Tel Aviv launches NIS 3m. plan to help prostitutes

"Our ambition is for there to be no prostitution in Tel Aviv. Prostitution is violence towards women."

prostitute 224.88 (photo credit: AP [file])
prostitute 224.88
(photo credit: AP [file])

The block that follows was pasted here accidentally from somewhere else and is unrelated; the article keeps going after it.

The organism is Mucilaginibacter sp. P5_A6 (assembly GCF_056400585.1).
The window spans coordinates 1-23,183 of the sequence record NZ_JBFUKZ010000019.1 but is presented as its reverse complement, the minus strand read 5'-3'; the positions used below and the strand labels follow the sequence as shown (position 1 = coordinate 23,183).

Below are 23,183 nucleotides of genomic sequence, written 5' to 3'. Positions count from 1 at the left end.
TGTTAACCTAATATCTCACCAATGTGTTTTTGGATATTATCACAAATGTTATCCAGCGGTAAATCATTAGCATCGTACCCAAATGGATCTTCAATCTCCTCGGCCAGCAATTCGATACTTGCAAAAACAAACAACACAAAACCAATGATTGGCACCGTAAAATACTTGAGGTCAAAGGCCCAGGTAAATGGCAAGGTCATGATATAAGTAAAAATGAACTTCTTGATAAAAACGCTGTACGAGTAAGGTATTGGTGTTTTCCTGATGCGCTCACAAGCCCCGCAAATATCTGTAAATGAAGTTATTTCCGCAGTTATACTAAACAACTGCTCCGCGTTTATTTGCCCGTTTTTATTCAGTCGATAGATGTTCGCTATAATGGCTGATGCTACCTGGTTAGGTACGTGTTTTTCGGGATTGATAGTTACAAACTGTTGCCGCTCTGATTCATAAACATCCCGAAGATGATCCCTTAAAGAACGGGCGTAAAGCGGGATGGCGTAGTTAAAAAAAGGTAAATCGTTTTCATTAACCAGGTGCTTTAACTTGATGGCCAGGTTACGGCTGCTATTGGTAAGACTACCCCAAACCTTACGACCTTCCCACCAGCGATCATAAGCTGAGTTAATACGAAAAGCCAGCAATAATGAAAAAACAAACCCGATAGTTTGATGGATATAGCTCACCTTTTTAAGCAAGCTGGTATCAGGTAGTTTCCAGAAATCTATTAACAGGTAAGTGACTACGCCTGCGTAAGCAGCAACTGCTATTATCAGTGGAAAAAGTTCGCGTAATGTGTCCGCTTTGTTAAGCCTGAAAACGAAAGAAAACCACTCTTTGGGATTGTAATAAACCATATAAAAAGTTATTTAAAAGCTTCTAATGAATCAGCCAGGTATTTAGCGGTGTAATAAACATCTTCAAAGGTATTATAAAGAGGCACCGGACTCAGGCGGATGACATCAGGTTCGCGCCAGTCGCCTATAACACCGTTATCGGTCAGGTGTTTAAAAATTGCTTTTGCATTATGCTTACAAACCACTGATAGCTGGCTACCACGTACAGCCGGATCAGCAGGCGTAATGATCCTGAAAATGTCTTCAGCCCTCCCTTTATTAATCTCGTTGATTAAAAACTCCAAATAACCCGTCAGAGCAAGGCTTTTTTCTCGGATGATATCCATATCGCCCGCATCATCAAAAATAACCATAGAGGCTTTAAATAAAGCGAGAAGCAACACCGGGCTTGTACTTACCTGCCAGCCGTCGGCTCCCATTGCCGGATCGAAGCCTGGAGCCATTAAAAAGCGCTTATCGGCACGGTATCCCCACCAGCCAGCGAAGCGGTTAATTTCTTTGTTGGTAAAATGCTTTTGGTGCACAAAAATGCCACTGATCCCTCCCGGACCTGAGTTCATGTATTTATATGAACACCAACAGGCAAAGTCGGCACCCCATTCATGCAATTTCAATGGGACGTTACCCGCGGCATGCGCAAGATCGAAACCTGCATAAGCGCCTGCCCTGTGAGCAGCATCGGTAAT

The city of Tel Aviv has launched a unique NIS 3 million program to get the city's 1,200 prostitutes off the streets and into more "normative" lifestyles, reports In the first-ever long-term program of its kind, the city has set up a special team of some 20 social workers, clinical criminologists and psychologists who have begun working both to reduce the harm suffered by working prostitutes and ultimately to help them get out of prostitution and into normal society. According to the report, the idea for the program came from the Prime Minister's Office, which transferred NIS 3 million to the city of Tel Aviv to administer it. The city set up a special team of professionals called Sla'it, the Hebrew acronym for "Assistance for Women in the Cycle of Prostitution" (Siyua Le'nashim Be'ma'agal Haznut), which is being headed by Na'ama Rivlin and is responsible to the mayor's adviser on women's issues, Ruth Sofer. "The program has two aims and two paths," Rivlin said. "The first path aims to minimize the damage caused to women trapped in the cycle of prostitution. In the second path we will try to reach women who want to get out of this cycle and blend into a normative life.... Our ambition is for there to be no prostitution in Tel Aviv. Prostitution is violence towards women." The report said the team had begun operating in an "organized and professional" way to make and continue contacts with the estimated 1,200 prostitutes in central and south Tel Aviv, initially providing them with emergency assistance and setting up health and social security insurance for them. Later, women wishing to get out of prostitution will be able to stay at a special hostel being set up for them in Rehov Ahad Ha'am, where they will receive medical and psychological support, as well as professional employment training and instruction in skills such as managing a budget with the aim of preparing them to join society. Rivlin said the team had already contacted about 30 prostitutes and aimed to establish contacts with 150 to 200 within a year. "This is a professional and stable program for the long term," Sofer said. "It demands attention and investment from the city for a long time. There has never been a long-term program that will enable these women to get out of the cycle of prostitution. The stability of this program is its most important factor." But University of Tel Aviv sociology and anthropology professor Giora Rahav was skeptical about the program, saying that while it might get some women out of prostitution, their places would quickly be filled by others. "This program has no chance of wiping prostitution out as a phenomenon... as soon as a demand for prostitution exists, prostitution exists," Rahav said.